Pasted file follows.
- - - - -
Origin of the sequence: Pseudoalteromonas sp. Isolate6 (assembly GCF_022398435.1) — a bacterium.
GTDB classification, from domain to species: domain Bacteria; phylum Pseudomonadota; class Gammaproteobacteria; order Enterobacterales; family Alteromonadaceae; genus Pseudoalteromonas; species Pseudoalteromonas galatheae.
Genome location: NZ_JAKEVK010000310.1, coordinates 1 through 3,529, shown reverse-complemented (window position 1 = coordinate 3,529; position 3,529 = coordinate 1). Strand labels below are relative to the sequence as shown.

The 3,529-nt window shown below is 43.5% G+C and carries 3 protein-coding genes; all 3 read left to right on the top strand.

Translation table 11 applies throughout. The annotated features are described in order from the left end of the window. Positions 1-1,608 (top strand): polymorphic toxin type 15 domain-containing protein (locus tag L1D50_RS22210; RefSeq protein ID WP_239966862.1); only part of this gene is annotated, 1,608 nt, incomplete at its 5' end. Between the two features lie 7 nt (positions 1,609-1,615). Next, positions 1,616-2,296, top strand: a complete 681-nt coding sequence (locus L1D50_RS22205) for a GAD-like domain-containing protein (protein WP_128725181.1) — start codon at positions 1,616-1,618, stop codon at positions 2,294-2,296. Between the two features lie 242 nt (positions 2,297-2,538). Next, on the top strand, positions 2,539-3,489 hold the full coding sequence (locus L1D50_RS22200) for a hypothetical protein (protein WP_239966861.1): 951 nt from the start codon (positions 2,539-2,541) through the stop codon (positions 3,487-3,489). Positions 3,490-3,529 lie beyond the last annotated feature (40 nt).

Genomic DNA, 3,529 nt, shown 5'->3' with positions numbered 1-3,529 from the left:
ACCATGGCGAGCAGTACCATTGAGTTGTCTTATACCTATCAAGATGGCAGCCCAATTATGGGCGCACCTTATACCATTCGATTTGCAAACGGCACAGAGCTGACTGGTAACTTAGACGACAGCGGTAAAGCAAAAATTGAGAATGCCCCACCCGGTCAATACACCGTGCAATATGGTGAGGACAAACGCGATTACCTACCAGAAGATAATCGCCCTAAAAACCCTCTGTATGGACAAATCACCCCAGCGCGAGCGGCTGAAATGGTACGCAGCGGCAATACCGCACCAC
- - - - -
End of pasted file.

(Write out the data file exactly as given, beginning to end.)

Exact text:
Origin of the sequence: Pseudoalteromonas sp. Isolate6 (assembly GCF_022398435.1) — a bacterium.
GTDB classification, from domain to species: domain Bacteria; phylum Pseudomonadota; class Gammaproteobacteria; order Enterobacterales; family Alteromonadaceae; genus Pseudoalteromonas; species Pseudoalteromonas galatheae.
Genome location: NZ_JAKEVK010000310.1, coordinates 1 through 3,529, shown reverse-complemented (window position 1 = coordinate 3,529; position 3,529 = coordinate 1). Strand labels below are relative to the sequence as shown.

The 3,529-nt window shown below is 43.5% G+C and carries 3 protein-coding genes; all 3 read left to right on the top strand.

Translation table 11 applies throughout. The annotated features are described in order from the left end of the window. Positions 1-1,608 (top strand): polymorphic toxin type 15 domain-containing protein (locus tag L1D50_RS22210; RefSeq protein ID WP_239966862.1); only part of this gene is annotated, 1,608 nt, incomplete at its 5' end. Between the two features lie 7 nt (positions 1,609-1,615). Next, positions 1,616-2,296, top strand: a complete 681-nt coding sequence (locus L1D50_RS22205) for a GAD-like domain-containing protein (protein WP_128725181.1) — start codon at positions 1,616-1,618, stop codon at positions 2,294-2,296. Between the two features lie 242 nt (positions 2,297-2,538). Next, on the top strand, positions 2,539-3,489 hold the full coding sequence (locus L1D50_RS22200) for a hypothetical protein (protein WP_239966861.1): 951 nt from the start codon (positions 2,539-2,541) through the stop codon (positions 3,487-3,489). Positions 3,490-3,529 lie beyond the last annotated feature (40 nt).

Genomic DNA, 3,529 nt, shown 5'->3' with positions numbered 1-3,529 from the left:
ACCATGGCGAGCAGTACCATTGAGTTGTCTTATACCTATCAAGATGGCAGCCCAATTATGGGCGCACCTTATACCATTCGATTTGCAAACGGCACAGAGCTGACTGGTAACTTAGACGACAGCGGTAAAGCAAAAATTGAGAATGCCCCACCCGGTCAATACACCGTGCAATATGGTGAGGACAAACGCGATTACCTACCAGAAGATAATCGCCCTAAAAACCCTCTGTATGGACAAATCACCCCAGCGCGAGCGGCTGAAATGGTACGCAGCGGCAATACCGCACCAC